I hate to draw the parallel because I hate to draw upon a source that thinks Asperger’s is JUST SO FUNNY lol

Sheldon’s entire character’s worth for the show revolves around his social shortcomings. Just because Sheldon is with several other “smart guys” doesn’t mean he works well with them, that they aren’t frustrated with him, that everything goes smoothly. If he did, the show would not be, to those who enjoy it, as interesting.

What does this mean for your overlord? Just because he’s evil doesn’t mean he gets along well with the other evil guys. Sheldon thinks he’s intellectually superior to his friends. So could your overlord, as he brushes off his generals. You think those generals appreciate that? The overlord or supervillain’s minions are always bowing and scabbling about, but why? I’d be pissed if I was treated like that, wouldn’t you? Internal conflict is what keeps many shows afloat, makes many books interesting. And if the heroic group can hold things together despite differences and issues, so can your evil team…but they probably ought to have internal conflict like your average sub par sitcom (although hopefully written better) if you have the leader or main villain or whatever as a guy who lacks empathy as “lacks empathy” is a terrible quality for a leader.

In any case, if your villain couldn’t kill a guy his own personal self, that doesn’t necessarily have to come up as an actual situation. But it will come across in how you write him, in what he does, how he interacts with other people. Know your villain as well as you know your hero. Take him out for lunch and find out all you can about him.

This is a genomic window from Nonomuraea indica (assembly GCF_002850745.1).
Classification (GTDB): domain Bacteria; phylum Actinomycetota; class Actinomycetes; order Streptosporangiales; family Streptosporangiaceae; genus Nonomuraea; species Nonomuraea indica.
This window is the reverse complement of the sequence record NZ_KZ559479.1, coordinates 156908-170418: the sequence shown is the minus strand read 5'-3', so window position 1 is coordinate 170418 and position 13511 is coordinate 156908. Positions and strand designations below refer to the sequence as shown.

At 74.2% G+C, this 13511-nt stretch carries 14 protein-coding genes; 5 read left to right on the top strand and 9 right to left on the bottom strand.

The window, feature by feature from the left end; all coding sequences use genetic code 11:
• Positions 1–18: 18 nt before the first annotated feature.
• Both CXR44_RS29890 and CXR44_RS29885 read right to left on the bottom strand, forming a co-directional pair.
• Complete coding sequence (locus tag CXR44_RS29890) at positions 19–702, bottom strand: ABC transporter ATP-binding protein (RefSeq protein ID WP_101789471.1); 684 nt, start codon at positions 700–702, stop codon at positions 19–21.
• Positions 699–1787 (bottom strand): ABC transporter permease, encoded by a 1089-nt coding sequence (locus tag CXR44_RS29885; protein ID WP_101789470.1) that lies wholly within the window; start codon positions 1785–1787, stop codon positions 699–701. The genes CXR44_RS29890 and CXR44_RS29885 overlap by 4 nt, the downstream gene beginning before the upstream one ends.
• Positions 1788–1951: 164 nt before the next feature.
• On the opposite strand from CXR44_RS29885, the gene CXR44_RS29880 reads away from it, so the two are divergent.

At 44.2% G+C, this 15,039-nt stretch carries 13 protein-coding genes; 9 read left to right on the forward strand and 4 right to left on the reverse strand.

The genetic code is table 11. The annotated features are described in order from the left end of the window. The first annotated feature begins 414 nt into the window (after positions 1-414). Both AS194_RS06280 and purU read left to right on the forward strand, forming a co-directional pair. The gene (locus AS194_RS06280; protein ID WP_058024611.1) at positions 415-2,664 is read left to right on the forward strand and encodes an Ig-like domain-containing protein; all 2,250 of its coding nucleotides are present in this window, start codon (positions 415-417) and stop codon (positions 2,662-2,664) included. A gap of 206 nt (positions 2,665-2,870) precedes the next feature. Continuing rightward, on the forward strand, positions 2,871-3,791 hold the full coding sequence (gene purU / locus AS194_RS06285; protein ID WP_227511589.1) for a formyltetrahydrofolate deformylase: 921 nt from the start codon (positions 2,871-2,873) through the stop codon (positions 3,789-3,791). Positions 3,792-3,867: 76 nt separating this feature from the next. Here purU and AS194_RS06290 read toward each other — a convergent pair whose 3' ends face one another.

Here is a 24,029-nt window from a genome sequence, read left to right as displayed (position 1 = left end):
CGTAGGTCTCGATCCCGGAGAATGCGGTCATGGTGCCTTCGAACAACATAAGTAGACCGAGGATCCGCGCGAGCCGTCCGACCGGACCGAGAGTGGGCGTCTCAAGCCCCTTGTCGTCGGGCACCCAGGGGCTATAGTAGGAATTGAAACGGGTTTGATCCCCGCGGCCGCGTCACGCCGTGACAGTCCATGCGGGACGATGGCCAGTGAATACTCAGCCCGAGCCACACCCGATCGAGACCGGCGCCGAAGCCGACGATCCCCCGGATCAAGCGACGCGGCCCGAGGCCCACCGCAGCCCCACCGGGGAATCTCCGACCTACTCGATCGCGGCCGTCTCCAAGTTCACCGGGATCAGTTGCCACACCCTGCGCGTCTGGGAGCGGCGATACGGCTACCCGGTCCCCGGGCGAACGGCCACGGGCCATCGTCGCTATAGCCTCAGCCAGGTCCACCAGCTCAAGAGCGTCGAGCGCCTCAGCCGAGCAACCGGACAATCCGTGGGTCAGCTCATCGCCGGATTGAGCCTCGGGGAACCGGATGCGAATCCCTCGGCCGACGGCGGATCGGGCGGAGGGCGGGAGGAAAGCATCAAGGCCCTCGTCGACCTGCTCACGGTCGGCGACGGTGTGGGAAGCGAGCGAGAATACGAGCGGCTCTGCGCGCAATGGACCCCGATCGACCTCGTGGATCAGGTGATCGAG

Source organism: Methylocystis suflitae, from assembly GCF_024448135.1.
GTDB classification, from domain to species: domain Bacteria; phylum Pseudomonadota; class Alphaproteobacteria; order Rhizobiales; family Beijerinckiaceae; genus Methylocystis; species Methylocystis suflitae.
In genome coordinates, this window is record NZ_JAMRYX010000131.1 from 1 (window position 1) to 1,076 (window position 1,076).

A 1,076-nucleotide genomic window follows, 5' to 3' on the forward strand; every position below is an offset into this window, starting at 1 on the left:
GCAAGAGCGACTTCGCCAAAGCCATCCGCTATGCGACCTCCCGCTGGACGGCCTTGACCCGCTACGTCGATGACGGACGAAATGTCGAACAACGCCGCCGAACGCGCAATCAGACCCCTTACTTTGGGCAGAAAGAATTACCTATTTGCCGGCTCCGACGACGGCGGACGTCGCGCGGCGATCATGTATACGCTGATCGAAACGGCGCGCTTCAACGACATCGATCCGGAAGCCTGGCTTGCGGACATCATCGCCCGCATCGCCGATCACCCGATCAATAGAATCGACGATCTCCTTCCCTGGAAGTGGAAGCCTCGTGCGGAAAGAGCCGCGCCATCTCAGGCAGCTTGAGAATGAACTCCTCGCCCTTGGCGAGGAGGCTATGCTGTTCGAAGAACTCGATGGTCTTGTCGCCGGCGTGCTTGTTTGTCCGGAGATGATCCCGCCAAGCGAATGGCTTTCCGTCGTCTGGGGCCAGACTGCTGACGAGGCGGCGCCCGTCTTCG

Killing is easy to write, but not to actually perform, so don’t assume that your villain will, and don’t assume his mooks will either.

About Rii the Wordsmith

An aspiring author, artist, avid consumer of storytelling medium, gamer, psychologist (insomuch as one with her bachelor's is a psychologist), wife, mother, DM, Christian, a friend to many, and, most importantly, an evil overlord.
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4 Responses to A Bit of Murder Psychology

  1. So, the comment about making the villain have a personality disorder made me think of the character Sameen Shaw in ‘Person of Interest’. She has, in her own words, “an axis-II personality disorder”. There is some debate about the accuracy of that diagnosis, but it is the one she identifies with most. However, she is not the villain, and is one of the most morally straight characters on the show, despite the fact that she doesn’t really feel anything when she kills people. ‘Person of Interest’ does a brilliant job with characters and I highly recommend it.

    Liked by 1 person

    • Thanks for the suggestion, Keziah! And that’s in perfect keeping with the idea that stereotypes with villains – that villains have a disorder or are always like X, and if someone is like X they’re a villain – aren’t great because they’re so limiting.


      • Exactly! One of the other characters, Root, does a good job turning this on its head too. She starts out the series as the antagonist, and pretty much the villain, but by the end of season three she is most assuredly part of the good guys. Part of that is a change of behavior, but part of it is also us learning about who she is and what she wants and how that’s actually (mostly) nothing bad. Then there’s Control, who was an antagonist, but not a villain, and now is less of an antagonist, and Greer, who is very much a villain and antagonist, and then Harold’s morality is just fascinating. If you want a philosophical discussion about it, I’m more than happy to keep going!


        • I don’t think I could participate properly without having seen it – but it’s intriguing and I’d like to watch it 😀 Probably afterwards I would love to engage in such a discussion.